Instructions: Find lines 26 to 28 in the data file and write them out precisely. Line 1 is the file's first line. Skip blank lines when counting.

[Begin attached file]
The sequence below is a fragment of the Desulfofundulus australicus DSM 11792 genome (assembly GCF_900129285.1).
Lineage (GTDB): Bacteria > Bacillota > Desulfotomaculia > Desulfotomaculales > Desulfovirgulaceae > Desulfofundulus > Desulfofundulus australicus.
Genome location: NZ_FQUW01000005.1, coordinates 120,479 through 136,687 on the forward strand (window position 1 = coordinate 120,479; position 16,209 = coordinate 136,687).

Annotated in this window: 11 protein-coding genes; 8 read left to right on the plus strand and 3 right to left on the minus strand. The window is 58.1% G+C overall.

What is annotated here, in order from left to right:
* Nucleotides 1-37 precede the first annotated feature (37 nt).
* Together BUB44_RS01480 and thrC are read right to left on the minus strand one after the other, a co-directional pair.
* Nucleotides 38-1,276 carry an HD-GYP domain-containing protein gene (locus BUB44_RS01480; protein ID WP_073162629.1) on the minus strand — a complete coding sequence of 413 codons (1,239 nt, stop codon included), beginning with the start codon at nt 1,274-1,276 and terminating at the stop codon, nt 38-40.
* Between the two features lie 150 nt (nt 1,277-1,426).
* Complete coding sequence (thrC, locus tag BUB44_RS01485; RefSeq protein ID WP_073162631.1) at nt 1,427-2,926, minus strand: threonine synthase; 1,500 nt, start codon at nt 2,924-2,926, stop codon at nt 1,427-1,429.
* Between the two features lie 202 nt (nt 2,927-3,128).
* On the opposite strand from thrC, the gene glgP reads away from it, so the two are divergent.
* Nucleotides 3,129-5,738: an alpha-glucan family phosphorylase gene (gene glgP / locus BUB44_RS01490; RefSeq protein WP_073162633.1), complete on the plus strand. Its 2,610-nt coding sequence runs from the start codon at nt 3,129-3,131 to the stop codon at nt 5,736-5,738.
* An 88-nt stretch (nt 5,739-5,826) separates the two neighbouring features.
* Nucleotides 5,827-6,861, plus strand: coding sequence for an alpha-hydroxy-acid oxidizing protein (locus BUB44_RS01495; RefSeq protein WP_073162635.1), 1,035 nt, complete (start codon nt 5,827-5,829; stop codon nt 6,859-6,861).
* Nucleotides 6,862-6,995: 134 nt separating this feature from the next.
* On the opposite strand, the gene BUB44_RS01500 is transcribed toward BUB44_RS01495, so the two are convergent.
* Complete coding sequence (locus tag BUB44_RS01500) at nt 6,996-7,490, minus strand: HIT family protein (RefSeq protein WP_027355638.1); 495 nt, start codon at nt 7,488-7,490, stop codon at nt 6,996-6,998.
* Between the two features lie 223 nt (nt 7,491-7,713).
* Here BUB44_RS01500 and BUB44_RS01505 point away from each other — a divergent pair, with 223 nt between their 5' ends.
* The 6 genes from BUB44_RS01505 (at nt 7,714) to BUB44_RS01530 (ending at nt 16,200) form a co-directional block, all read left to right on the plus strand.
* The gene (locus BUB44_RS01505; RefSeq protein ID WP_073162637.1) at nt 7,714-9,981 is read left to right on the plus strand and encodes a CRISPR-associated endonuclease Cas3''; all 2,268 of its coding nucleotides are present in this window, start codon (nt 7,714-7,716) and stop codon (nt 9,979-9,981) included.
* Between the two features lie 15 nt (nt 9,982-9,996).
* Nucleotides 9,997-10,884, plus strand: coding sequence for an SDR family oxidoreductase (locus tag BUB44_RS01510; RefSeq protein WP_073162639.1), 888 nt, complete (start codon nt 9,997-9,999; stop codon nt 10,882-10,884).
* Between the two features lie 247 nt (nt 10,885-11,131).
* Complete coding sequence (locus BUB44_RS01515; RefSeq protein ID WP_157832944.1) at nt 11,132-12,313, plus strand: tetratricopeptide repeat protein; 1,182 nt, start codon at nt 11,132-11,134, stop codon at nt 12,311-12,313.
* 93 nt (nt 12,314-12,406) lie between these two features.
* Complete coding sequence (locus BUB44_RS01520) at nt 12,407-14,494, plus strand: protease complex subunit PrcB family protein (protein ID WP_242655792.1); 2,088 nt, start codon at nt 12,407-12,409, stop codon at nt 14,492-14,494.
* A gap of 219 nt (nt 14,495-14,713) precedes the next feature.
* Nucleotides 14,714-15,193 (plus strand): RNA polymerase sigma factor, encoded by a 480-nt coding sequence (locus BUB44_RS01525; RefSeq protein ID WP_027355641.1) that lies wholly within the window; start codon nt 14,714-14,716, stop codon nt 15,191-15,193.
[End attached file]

* Complete coding sequence (locus BUB44_RS01515; RefSeq protein ID WP_157832944.1) at nt 11,132-12,313, plus strand: tetratricopeptide repeat protein; 1,182 nt, start codon at nt 11,132-11,134, stop codon at nt 12,311-12,313.
* 93 nt (nt 12,314-12,406) lie between these two features.
* Complete coding sequence (locus BUB44_RS01520) at nt 12,407-14,494, plus strand: protease complex subunit PrcB family protein (protein ID WP_242655792.1); 2,088 nt, start codon at nt 12,407-12,409, stop codon at nt 14,492-14,494.